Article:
“Eulalie” steps into the listener’s consciousness with Kwartler’s vocal calling on the title character to answer for herself. There is something truthful and earnest about the challenge he issues this person. With religious revival scenes percolating throughout the lyrics, the pair breathe even more life into it with organ, gritty acoustic instruments like Levine’s mandolin, and Kwartler’s hearty vocals.
“You Already Know” feels like a ballad in the way Levine takes her sweet time unfolding her tale before emphasizing its emotive fire in the chorus. She makes her listener enjoy the ride from her folksy verses to the banner of her chorus. She has a self-restraint that packs even more power into her verses and chorus while a fluttering mandolin melody pushes things in an inevitable direction.
Kwartler’s “Do You Ever Miss The Things You Swore You Never Would” has a 1950s ballad sensibility in his vocal projection. One can almost picture him singing into a old fashioned microphone at Sun Studio while a simple set up of guitarist, upright bassist, and a small drum kit. Kwartler carries almost the entire force of this piece with his voice and its beautifully old timey approach eventually incorporates a lot of elements, offering a lot in its 4:15 running time. There’s a player piano that sounds borrowed out of a carnival, accordion from an old world combo, and a gypsy flavored mandolin line that twitches with glee while pushing the song merrily along.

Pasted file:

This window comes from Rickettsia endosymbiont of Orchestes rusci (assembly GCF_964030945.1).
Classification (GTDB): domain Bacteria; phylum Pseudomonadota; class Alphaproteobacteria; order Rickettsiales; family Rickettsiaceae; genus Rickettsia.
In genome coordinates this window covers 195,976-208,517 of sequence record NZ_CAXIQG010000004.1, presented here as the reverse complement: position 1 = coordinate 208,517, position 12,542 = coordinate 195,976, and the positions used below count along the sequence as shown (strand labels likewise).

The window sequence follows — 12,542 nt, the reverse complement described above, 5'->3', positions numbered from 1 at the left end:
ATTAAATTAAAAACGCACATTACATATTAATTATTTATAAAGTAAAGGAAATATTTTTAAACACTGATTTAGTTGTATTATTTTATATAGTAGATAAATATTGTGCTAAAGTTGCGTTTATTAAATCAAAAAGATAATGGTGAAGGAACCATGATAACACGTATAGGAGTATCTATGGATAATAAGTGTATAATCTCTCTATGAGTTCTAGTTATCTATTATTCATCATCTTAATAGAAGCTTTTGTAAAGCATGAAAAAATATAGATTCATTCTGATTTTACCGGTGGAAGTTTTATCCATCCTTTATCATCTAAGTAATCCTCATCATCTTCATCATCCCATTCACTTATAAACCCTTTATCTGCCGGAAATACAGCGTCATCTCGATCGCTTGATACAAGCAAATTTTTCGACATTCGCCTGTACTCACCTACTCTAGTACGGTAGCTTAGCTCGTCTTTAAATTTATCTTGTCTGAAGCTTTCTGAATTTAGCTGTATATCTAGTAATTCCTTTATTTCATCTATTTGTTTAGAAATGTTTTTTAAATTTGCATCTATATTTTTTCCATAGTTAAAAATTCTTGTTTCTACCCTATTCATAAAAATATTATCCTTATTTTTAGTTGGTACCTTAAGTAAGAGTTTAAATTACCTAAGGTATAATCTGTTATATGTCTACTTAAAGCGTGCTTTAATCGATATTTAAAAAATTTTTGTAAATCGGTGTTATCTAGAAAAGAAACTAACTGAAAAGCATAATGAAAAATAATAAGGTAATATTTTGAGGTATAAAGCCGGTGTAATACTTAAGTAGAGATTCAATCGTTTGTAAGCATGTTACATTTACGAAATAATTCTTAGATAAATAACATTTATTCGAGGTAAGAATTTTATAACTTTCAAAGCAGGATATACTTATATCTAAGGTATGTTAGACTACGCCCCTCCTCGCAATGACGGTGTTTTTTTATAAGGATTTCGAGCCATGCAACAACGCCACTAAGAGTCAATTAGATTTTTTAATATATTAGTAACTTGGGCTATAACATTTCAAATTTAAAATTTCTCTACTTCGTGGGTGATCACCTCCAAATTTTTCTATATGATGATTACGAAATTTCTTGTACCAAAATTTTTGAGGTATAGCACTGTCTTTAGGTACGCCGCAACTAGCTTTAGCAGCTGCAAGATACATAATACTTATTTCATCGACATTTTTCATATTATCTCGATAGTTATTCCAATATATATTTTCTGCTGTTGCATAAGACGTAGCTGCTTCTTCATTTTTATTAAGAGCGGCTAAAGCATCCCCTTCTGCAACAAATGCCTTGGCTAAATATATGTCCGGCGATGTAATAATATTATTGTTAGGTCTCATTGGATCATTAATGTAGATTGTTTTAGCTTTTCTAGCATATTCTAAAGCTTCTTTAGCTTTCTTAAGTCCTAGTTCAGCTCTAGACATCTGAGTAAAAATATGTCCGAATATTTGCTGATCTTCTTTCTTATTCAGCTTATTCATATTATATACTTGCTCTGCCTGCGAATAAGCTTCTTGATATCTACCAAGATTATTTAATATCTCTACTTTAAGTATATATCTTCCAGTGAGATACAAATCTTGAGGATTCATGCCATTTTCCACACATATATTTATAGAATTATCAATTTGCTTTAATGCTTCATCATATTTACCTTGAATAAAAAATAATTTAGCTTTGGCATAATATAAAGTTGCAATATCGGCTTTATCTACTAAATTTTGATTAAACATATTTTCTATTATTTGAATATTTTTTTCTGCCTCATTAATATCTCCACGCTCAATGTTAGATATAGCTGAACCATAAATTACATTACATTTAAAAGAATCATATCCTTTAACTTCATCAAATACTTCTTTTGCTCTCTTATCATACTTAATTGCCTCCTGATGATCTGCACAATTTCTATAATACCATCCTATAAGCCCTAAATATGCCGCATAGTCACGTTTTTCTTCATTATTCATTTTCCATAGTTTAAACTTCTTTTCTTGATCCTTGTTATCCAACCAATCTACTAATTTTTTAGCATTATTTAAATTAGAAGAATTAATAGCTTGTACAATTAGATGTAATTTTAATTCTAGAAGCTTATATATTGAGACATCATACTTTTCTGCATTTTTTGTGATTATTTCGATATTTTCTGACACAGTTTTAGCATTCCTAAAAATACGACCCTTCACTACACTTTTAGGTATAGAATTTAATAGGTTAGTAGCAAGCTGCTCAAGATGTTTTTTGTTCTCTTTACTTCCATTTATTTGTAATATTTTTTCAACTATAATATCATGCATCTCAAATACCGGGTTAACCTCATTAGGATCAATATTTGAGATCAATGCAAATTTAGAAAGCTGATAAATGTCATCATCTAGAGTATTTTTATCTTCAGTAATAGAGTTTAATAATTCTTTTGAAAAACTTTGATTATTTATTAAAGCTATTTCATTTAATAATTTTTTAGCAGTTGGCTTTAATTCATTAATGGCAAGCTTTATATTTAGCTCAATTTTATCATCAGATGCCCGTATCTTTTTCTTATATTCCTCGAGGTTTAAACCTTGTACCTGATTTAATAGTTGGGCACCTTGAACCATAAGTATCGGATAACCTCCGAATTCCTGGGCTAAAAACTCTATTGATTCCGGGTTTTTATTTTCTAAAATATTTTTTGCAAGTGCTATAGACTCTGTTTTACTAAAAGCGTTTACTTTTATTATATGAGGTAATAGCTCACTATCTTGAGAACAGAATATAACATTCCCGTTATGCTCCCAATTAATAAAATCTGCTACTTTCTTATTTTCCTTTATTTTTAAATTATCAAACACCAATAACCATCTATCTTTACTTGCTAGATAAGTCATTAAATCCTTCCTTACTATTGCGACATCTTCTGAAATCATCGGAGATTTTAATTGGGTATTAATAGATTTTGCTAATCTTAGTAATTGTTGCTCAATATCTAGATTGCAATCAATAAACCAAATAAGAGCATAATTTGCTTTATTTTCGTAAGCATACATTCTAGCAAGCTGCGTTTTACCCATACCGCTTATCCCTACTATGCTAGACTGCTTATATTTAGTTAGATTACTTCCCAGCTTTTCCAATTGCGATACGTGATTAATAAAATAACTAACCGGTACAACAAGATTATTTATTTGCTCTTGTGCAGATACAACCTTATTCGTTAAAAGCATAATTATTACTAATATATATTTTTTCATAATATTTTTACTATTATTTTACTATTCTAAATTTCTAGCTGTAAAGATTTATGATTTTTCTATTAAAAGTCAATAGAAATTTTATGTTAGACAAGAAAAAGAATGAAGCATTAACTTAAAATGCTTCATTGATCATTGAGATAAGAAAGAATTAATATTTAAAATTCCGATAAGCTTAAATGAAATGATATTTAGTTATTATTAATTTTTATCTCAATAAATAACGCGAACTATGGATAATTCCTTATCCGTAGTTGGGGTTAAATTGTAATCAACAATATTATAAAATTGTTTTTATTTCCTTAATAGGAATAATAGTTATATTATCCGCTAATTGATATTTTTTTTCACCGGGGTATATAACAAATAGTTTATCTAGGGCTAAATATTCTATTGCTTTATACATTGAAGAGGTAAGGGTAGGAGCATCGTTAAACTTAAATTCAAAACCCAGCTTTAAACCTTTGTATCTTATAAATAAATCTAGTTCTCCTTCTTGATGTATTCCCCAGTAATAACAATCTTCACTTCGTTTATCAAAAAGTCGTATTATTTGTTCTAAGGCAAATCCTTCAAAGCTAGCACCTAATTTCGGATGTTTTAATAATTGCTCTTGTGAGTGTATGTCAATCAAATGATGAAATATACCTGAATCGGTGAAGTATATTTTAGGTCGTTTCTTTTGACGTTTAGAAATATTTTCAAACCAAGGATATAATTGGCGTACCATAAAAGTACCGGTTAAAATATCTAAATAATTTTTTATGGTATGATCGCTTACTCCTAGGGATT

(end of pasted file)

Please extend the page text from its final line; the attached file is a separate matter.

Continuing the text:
“Ten” offers more of Levine’s lyrical poetry: “Ashes blowing down the highway/Remnants of a careless cigarette/I never understood how someone lights a fire/Throws it out a window and forgets.” She soon moves onto this hopeful song’s message of strength through letting go, moving on, and learning to live and love again. She puts a lot of grit behind her message with a bit of instrumental accompaniment and it all fills out this emotional anthem with the fiery passion that good folk music all about.
The Lied To’s close out their album with a cover of Will Jennings’ and Peter Wolf’s “Always Asking For You.” The song has a mighty acoustic guitar strum and a vocal that calls out with a seriousness of purpose. We feel how much The Lied To’s enjoy singing this number and it makes one wonder how they formed their affinity for it.
The Lied To’s debut album shows a new big thing in folk music taking shape. Their personal lyrics manage to also be universal songs in that everyone in their generation can relate to them: relationship stress, holy rollers pointing their fingers without ever offering solutions, and a world that’s always changing while seeming to remain the same. The pair put their emotionally honest, visually striking messages across with the kind of nitty, gritty pluck that makes musician folk heroes as well as a storytellers.